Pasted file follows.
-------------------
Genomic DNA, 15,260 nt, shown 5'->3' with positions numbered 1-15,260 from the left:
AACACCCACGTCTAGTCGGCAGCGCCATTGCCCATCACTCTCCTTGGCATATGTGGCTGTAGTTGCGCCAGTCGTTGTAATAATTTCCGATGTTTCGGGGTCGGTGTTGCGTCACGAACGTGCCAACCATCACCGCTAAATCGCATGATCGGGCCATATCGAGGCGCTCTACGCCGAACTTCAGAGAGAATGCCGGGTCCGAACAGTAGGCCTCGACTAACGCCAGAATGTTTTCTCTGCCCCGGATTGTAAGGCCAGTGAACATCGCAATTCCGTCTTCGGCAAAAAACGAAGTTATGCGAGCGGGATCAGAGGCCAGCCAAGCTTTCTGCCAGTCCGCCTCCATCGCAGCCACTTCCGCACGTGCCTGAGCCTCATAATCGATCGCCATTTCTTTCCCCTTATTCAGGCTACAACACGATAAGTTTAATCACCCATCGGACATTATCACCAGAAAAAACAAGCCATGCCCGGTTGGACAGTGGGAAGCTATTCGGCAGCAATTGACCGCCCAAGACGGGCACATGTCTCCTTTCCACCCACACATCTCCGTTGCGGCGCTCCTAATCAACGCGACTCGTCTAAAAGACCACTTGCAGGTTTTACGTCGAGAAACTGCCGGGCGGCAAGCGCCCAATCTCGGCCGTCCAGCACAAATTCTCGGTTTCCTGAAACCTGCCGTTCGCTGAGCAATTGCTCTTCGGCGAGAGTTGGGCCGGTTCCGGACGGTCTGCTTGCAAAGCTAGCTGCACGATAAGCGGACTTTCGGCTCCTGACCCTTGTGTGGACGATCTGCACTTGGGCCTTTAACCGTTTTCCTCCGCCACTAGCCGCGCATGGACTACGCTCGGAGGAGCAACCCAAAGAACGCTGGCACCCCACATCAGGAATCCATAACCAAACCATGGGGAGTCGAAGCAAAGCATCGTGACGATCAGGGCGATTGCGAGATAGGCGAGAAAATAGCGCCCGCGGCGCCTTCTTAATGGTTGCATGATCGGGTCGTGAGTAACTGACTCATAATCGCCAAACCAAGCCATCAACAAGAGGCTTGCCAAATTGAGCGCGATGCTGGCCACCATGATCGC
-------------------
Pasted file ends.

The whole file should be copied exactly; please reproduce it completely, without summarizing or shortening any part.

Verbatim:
Genomic DNA, 15,260 nt, shown 5'->3' with positions numbered 1-15,260 from the left:
AACACCCACGTCTAGTCGGCAGCGCCATTGCCCATCACTCTCCTTGGCATATGTGGCTGTAGTTGCGCCAGTCGTTGTAATAATTTCCGATGTTTCGGGGTCGGTGTTGCGTCACGAACGTGCCAACCATCACCGCTAAATCGCATGATCGGGCCATATCGAGGCGCTCTACGCCGAACTTCAGAGAGAATGCCGGGTCCGAACAGTAGGCCTCGACTAACGCCAGAATGTTTTCTCTGCCCCGGATTGTAAGGCCAGTGAACATCGCAATTCCGTCTTCGGCAAAAAACGAAGTTATGCGAGCGGGATCAGAGGCCAGCCAAGCTTTCTGCCAGTCCGCCTCCATCGCAGCCACTTCCGCACGTGCCTGAGCCTCATAATCGATCGCCATTTCTTTCCCCTTATTCAGGCTACAACACGATAAGTTTAATCACCCATCGGACATTATCACCAGAAAAAACAAGCCATGCCCGGTTGGACAGTGGGAAGCTATTCGGCAGCAATTGACCGCCCAAGACGGGCACATGTCTCCTTTCCACCCACACATCTCCGTTGCGGCGCTCCTAATCAACGCGACTCGTCTAAAAGACCACTTGCAGGTTTTACGTCGAGAAACTGCCGGGCGGCAAGCGCCCAATCTCGGCCGTCCAGCACAAATTCTCGGTTTCCTGAAACCTGCCGTTCGCTGAGCAATTGCTCTTCGGCGAGAGTTGGGCCGGTTCCGGACGGTCTGCTTGCAAAGCTAGCTGCACGATAAGCGGACTTTCGGCTCCTGACCCTTGTGTGGACGATCTGCACTTGGGCCTTTAACCGTTTTCCTCCGCCACTAGCCGCGCATGGACTACGCTCGGAGGAGCAACCCAAAGAACGCTGGCACCCCACATCAGGAATCCATAACCAAACCATGGGGAGTCGAAGCAAAGCATCGTGACGATCAGGGCGATTGCGAGATAGGCGAGAAAATAGCGCCCGCGGCGCCTTCTTAATGGTTGCATGATCGGGTCGTGAGTAACTGACTCATAATCGCCAAACCAAGCCATCAACAAGAGGCTTGCCAAATTGAGCGCGATGCTGGCCACCATGATCGC